TTAB Reverses 2(d) Refusal of FUJITECH: Third-Party Registrations Insufficient to Show Relatedness of Various Electronic Goods
The Board reversed Section 2(d) refusals to register the mark FUJITECH in standard character and stylized form (shown below), for various electronic goods, finding the mark not likely to cause confusion with the marks of seven different registrations, owned by two different companies, consisting of or including the word FUJI for various electronic goods. In re Fujitech Ltd., Serial Nos. 77270424 and 77270426 (March 31, 2011) [not precedential].
The Board did not appreciate the Examining Attorney's "very minimalist approach in her argument and presentation of evidence" regarding the relatedness of the goods.
In light of the fact that seven different registrations owned by two different entities have been cited in support of the likelihood of confusion refusal to registration, it was incumbent upon her to explain, at the very least, which goods from each registration were most likely to support the refusal.
The Examining Attorney relied exclusively on the printouts of 44 third-party registrations, but more than one-third were based on Section 44(e) and not on use, and therefore had no probative value.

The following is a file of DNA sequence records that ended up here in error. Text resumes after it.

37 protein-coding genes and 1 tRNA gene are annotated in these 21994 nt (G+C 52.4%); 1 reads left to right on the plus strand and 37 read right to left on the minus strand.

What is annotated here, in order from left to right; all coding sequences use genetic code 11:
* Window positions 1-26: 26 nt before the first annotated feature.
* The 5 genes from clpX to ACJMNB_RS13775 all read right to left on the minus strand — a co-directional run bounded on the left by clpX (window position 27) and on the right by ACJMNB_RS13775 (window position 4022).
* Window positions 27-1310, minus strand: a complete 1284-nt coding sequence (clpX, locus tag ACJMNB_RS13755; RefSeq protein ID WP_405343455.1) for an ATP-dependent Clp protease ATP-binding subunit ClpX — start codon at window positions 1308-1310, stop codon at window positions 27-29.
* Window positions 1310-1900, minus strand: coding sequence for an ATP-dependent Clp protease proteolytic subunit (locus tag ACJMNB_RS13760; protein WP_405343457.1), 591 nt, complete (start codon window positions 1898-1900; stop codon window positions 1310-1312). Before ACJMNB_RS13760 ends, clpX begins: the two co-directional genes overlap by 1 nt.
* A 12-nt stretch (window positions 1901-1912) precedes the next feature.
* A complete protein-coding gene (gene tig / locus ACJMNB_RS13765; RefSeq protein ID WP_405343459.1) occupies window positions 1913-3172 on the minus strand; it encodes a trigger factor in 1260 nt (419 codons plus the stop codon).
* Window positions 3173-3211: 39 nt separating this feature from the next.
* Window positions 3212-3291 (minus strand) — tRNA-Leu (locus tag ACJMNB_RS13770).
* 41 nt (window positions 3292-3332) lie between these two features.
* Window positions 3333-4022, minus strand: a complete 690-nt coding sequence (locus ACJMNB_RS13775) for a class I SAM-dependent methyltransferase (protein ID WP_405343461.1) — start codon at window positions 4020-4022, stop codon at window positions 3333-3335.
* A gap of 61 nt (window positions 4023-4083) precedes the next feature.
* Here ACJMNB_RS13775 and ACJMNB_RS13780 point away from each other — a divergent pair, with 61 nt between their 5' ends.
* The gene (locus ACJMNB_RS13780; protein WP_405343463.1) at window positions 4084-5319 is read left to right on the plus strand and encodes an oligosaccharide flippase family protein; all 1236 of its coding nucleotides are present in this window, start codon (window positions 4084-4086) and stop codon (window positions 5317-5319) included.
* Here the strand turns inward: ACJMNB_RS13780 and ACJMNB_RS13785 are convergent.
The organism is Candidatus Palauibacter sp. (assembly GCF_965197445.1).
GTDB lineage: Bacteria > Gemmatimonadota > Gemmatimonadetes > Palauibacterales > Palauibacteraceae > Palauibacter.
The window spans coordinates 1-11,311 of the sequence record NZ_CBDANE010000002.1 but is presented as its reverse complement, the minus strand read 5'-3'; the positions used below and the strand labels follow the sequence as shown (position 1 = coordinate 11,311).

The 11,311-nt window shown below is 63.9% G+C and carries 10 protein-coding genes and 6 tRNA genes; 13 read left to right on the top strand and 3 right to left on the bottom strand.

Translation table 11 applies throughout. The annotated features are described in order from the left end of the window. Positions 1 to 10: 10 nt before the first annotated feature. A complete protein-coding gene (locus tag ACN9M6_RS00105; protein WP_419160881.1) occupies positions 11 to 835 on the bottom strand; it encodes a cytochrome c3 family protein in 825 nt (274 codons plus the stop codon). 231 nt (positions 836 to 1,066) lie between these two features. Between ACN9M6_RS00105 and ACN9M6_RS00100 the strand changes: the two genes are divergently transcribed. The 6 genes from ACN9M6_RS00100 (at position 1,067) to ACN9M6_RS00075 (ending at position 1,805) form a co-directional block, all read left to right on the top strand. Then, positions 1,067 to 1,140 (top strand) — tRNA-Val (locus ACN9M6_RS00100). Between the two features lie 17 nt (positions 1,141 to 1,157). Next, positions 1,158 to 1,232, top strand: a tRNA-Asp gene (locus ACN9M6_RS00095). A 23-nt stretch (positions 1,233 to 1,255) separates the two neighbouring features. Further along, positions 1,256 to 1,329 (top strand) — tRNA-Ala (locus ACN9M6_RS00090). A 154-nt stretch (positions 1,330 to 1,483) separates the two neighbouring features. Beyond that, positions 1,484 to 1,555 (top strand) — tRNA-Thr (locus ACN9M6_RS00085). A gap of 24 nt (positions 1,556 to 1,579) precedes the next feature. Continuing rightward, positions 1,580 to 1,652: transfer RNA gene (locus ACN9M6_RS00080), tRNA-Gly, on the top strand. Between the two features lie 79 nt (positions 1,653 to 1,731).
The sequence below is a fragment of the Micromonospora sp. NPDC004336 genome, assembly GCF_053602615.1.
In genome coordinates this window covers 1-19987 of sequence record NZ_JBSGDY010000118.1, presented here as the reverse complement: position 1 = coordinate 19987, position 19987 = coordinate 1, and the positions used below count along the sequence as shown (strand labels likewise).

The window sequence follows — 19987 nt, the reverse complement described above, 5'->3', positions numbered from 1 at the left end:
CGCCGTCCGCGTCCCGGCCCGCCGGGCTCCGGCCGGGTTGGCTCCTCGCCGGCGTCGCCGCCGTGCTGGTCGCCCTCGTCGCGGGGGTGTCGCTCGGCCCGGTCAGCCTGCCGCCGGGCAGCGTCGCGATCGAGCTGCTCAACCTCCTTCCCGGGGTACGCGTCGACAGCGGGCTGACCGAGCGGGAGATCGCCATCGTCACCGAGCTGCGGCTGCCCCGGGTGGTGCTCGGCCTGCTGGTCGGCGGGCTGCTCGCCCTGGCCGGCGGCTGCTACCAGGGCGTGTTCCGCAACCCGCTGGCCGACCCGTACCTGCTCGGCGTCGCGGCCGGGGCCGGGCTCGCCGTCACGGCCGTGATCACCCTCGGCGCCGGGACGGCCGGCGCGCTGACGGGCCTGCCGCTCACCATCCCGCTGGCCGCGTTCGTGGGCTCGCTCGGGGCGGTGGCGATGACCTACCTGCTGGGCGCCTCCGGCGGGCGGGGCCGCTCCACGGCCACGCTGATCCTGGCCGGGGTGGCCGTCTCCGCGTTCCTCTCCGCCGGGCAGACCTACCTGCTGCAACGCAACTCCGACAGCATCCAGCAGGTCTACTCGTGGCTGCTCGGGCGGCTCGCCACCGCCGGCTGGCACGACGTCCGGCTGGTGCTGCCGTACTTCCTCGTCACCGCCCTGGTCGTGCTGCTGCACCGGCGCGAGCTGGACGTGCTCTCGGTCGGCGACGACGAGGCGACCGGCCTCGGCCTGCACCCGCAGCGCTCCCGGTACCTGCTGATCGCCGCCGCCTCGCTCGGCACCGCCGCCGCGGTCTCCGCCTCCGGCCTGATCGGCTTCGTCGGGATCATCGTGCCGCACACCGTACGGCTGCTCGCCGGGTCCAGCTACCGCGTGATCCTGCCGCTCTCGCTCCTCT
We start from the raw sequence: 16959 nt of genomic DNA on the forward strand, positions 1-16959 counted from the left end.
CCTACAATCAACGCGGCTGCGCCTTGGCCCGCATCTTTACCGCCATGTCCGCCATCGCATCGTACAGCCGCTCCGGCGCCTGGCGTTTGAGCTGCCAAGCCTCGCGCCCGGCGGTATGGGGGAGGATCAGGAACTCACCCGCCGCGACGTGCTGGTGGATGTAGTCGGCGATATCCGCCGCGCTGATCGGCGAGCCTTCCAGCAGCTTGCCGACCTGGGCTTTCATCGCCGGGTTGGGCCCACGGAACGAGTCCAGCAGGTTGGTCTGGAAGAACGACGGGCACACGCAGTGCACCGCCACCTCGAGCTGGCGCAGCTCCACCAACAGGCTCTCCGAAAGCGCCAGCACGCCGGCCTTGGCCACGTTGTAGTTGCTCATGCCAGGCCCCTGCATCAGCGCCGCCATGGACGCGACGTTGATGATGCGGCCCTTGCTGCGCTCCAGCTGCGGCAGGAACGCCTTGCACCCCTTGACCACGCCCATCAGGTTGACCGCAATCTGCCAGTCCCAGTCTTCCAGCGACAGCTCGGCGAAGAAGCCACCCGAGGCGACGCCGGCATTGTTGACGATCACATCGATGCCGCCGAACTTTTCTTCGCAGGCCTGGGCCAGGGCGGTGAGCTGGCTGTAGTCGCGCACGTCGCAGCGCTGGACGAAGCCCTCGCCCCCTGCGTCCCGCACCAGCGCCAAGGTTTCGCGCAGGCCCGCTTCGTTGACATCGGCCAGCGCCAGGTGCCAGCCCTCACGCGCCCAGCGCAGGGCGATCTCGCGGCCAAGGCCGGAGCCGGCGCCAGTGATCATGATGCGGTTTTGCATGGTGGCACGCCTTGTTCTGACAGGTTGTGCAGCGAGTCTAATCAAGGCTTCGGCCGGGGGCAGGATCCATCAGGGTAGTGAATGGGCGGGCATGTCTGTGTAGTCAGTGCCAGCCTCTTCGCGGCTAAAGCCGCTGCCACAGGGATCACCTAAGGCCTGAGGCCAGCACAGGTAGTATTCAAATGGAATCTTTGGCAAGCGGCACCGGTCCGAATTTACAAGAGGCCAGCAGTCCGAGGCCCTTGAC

Moreover, the Examiner Attorney presented printouts of the third-party registrations, with "no attempt ... to spell out the goods in the third-party registrations that are relevant to showing a relationship between applicant’s goods vis-à-vis any of the goods listed in the seven different registrations."
The Board found that the use-based registrations did include at least one item from Applicant's identification of goods and one from a cited registration, but there was "not a significant number of registrations covering the same specific item in the applications and the same specific item found in any one of the seven different registrations."
In sum, the third-party registrations are not sufficiently convincing of the relatedness of the goods. In particular, there are too few showing the relatedness of any specific item in the application with an item in a given cited registration. Furthermore, it would be too tenuous of a connection for us to somehow consider all of the registrations conjunctively for purposes of showing that all or certain of the goods of applicant’s and any one of the registrant’s are related.
And so the Board ruled that the Examining Attorney had failed to make a prima facie case, and it reversed the refusal.
TTABlog comment: Underscoring the point, the Board noted that "on a different record, such as might be adduced by a competitor in an opposition proceeding, a different result may be reached on the issue of the relatedness of the goods." On must wonder, will Fuji erupt?
Text Copyright John L. Welch 2011.